November 2019

Seeing God Beyond the Borders, in the Flesh

22nd Sunday after Pentecost, November 10, 2019, 2019
Job 19:23-27a, Luke 20:27-38
– The Reverend Dr. Arnold Isidore Thomas


Those familiar with the Book of Job, and the distressing story it conveys to people of faith confronting faith-challenging situations, are equally familiar with the words he voices in his cry for justice: “I know that my Redeemer lives, and that at the last he will stand upon the earth; and after my skin has been thus destroyed, then in my flesh I shall see God.” (19:25-26) These words evoke moments of spiritual rapture when we recall them sung as the soprano aria in Handel’s “Messiah.” And while Christians are quick to apply these words to Christ, our Redeemer, that is not who the author of Job had in mind. For the main character of the story was one unjustly tormented by God, and even God knew it (2:3). So, Job sought the appeal of a physical or spiritual mediator who would argue his innocence before God and redeem him from divine torment. It was his hope, while he lived in the flesh, that this redeemer would allow him to see God relent and repent of this evil against him.

Many people today have turned their backs on God, the church and religion in general because they feel that God has forsaken them. For every story one provides about the wonderful experience of faith and being part of a faith community, there are countless others concerning how God has let them down. Such stories include the death of loved ones through terminal illness in which one prayed to God for a miracle that never occurred; or the loss of innocent lives through natural disasters, domestic abuse, gun violence, or war. Our prayers to God, if there’s enough belief left in us to pray at all, become angry accusations against God’s unrighteous wrath that, like Job, desire redemption from the pain.

I often wonder how the widow in Luke’s gospel felt about God. She suffered the death and, possibly the lives, of seven husbands of whom she had no say in marrying, before she herself died.

The Sadducees, who allegedly rejected belief in the resurrection, took light of the notion by jokingly conveying this scenario before asking Jesus to whom she would belong in the afterlife. They assumed that even after death her condition of servitude would not have changed and she would be denied the freedom of choice.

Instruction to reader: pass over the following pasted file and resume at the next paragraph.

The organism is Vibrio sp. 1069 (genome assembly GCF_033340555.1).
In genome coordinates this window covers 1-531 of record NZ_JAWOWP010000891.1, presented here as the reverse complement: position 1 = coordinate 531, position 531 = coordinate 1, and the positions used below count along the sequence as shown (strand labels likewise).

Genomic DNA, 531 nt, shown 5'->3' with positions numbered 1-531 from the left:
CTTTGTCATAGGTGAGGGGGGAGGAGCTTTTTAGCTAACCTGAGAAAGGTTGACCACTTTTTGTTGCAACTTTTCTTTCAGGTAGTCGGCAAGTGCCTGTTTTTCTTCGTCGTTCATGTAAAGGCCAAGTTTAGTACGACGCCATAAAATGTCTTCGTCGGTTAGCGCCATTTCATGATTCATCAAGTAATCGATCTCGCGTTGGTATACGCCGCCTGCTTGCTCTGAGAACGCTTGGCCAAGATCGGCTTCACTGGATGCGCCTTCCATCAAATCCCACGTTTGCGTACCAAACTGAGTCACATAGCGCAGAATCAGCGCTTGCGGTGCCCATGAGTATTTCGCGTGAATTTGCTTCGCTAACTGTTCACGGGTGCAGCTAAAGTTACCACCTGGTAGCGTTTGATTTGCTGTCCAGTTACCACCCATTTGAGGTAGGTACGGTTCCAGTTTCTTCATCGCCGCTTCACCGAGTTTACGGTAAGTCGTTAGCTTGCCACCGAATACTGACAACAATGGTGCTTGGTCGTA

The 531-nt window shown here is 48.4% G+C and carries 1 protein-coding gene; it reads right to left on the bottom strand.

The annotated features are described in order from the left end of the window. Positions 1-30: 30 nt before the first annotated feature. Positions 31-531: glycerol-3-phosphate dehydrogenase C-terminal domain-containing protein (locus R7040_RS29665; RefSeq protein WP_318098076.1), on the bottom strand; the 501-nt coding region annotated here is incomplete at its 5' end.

But Jesus was quick to contrast the bondage of this world with the liberation of God’s realm. In this world we are given and taken, tied and tugged by people or obligations over which we often have little or no say. However, in the realm of God, said Jesus, we are neither given nor taken, for we belong to no one but God; and in that belonging, we are as angels and children of God, no longer slaves to fear and death; for God is not a god of the dead, but the Lord of life. (Luke 20:36-38)

The story of Job asks the question, “Why do bad things happen to good people?” And the answer God gives is that we’re not qualified to ask. Now I use to hate that answer until I realized that those who assume themselves so good as to deserve immunity from the unpredictability of life are so self-absorbed, they fail to appreciate the fact that they are subject to both flesh and spirit.

As creatures of flesh we are like all other creatures who endure the uncertainties of our mortality and must, therefore, depend on and care for one another to make the most of whatever time we have on this side of life. Yet all conscious life is also endowed with the Spirit of God that connects us to a web of dependency with one another, with all creation and, most of all, with creation’s God. And in our ability to acknowledge the ultimate tie that binds us as spiritual beings to the infinity of God, we are able to live not as creatures burdened by the cautions and fears of death, but as angels and children of God’s death-defying, life-sustaining immortality. Our focus is reoriented beyond the borders of the grave to envisioning heaven on earth, in the flesh.

I remember one of our children’s moments in which a child asked, “Where is heaven?” I was reminded of Jesus who said, “Out of the mouths of infants and babes you, O Lord, have prepared praise for yourself.” (Matthew 21:16)

Where is heaven? Don’t be deceived, said the Apostle Paul, by politicians and potentates who prop themselves up as gods and answers to the world’s problems (2nd Thessalonians 2:3-4). Place not your trust, said the psalmist, in mortals, for when they die their plans die with them (146:3-4) Happy, instead, are those whose help and hope is in the God who made heaven and earth and keeps faith forever; “who executes justice for the oppressed; who gives food to the hungry and sets the captives free; who opens the eyes of the blind and lifts up those who are bowed down.” (146:5-8) Where is heaven? Heaven is wherever this compassionate God is in control.

On this Stewardship Sunday, let us rededicate and consecrate our lives to living the Lord’s prayer by which God’s realm and will may be achieved on earth as it is in heaven, starting here and now, in the flesh. In you, and in all children born of the Spirit, God has placed the hope of the world. In you God has granted spiritual gifts and divine potential by which those who suffer may know that their Redeemer lives, and that in their flesh they will see God. Amen.